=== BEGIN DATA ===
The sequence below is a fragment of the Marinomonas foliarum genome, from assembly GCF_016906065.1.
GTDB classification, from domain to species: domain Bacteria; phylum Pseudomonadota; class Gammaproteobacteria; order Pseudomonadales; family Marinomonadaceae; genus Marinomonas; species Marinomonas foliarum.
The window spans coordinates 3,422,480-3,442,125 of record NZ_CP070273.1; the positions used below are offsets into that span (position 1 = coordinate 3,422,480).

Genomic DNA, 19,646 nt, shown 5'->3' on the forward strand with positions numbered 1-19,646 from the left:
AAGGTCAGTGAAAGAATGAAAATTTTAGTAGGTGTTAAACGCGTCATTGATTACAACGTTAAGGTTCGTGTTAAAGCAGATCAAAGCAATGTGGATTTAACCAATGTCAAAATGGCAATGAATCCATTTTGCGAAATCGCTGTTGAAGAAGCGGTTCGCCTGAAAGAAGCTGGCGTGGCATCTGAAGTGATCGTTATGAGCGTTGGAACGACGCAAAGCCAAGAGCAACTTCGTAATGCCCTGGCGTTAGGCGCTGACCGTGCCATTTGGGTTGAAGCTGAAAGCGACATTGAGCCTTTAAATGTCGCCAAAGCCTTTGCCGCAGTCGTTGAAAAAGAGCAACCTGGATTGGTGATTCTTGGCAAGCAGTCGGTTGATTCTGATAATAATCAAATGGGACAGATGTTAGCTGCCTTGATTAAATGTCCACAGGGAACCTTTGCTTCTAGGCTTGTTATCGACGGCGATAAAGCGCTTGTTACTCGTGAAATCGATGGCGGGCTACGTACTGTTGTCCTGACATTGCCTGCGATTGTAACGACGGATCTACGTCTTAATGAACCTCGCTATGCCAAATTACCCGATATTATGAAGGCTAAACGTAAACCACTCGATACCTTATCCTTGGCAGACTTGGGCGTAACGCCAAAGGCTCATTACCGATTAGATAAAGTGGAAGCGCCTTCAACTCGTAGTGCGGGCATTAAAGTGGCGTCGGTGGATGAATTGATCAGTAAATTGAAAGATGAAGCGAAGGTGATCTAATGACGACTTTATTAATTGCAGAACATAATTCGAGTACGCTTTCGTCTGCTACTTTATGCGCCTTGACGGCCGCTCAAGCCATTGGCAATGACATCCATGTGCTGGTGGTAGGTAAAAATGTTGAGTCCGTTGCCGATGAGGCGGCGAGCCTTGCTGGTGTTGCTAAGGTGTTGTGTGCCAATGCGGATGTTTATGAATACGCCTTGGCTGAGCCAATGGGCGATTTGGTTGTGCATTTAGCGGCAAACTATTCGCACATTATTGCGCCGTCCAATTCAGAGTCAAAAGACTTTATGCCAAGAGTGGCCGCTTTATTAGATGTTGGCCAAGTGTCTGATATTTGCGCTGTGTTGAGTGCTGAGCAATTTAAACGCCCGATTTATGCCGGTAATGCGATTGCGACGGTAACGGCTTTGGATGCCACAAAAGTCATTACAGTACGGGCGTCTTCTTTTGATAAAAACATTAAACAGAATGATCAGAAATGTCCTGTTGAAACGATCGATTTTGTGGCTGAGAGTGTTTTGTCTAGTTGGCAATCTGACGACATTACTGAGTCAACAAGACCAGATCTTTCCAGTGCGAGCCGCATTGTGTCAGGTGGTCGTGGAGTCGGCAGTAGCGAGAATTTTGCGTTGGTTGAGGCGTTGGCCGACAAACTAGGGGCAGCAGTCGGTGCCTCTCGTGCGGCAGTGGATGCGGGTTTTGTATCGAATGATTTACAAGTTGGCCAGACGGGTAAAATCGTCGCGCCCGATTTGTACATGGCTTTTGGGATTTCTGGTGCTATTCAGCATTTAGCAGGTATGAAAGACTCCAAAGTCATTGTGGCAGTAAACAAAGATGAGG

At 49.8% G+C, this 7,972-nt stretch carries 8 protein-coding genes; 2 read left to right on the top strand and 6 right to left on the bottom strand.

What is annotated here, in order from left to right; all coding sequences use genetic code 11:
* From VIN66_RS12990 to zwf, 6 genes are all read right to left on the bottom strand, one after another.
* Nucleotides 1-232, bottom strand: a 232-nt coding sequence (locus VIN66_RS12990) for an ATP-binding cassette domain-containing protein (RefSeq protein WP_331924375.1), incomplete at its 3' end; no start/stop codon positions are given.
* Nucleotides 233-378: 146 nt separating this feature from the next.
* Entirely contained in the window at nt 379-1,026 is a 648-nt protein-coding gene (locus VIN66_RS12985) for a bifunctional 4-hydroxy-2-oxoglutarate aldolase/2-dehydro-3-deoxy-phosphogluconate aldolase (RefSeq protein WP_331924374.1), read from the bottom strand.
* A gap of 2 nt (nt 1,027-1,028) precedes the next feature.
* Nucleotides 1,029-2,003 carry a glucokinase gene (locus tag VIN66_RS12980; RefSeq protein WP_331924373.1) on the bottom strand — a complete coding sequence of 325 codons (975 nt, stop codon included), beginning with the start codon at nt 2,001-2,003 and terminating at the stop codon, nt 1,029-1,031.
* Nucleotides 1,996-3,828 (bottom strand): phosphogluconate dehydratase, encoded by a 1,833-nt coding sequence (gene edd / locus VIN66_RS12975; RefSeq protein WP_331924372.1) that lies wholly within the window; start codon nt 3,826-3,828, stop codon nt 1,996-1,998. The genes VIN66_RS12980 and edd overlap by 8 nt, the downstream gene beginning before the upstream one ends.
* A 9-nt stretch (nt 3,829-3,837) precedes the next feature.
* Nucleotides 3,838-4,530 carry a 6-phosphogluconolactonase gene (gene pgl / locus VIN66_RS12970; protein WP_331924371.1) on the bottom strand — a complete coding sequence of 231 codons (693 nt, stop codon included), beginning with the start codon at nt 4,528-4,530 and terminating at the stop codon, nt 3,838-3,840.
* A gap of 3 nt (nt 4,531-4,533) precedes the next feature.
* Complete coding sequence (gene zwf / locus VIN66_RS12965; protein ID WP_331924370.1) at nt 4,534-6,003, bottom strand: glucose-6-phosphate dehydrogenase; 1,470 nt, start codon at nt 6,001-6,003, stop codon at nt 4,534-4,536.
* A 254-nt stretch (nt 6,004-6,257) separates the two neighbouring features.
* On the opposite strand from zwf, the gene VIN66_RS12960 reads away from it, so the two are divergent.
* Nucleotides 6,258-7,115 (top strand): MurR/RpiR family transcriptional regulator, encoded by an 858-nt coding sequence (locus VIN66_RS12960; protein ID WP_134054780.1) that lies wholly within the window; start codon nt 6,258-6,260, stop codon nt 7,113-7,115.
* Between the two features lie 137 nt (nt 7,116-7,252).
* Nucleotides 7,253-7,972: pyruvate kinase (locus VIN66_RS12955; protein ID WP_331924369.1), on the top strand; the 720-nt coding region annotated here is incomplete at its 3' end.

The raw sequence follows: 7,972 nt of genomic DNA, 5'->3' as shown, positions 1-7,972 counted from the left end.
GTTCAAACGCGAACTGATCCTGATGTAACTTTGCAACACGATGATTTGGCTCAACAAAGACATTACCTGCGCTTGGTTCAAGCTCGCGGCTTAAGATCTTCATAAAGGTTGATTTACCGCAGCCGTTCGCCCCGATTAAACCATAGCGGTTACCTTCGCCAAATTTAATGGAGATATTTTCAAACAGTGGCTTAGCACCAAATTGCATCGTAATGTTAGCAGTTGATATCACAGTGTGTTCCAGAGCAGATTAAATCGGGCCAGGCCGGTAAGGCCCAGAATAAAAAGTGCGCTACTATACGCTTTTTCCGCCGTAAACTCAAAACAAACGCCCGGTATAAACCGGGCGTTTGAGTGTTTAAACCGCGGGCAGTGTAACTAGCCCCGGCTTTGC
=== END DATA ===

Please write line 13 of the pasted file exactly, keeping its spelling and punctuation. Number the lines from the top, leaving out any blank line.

* Nucleotides 1,029-2,003 carry a glucokinase gene (locus tag VIN66_RS12980; RefSeq protein WP_331924373.1) on the bottom strand — a complete coding sequence of 325 codons (975 nt, stop codon included), beginning with the start codon at nt 2,001-2,003 and terminating at the stop codon, nt 1,029-1,031.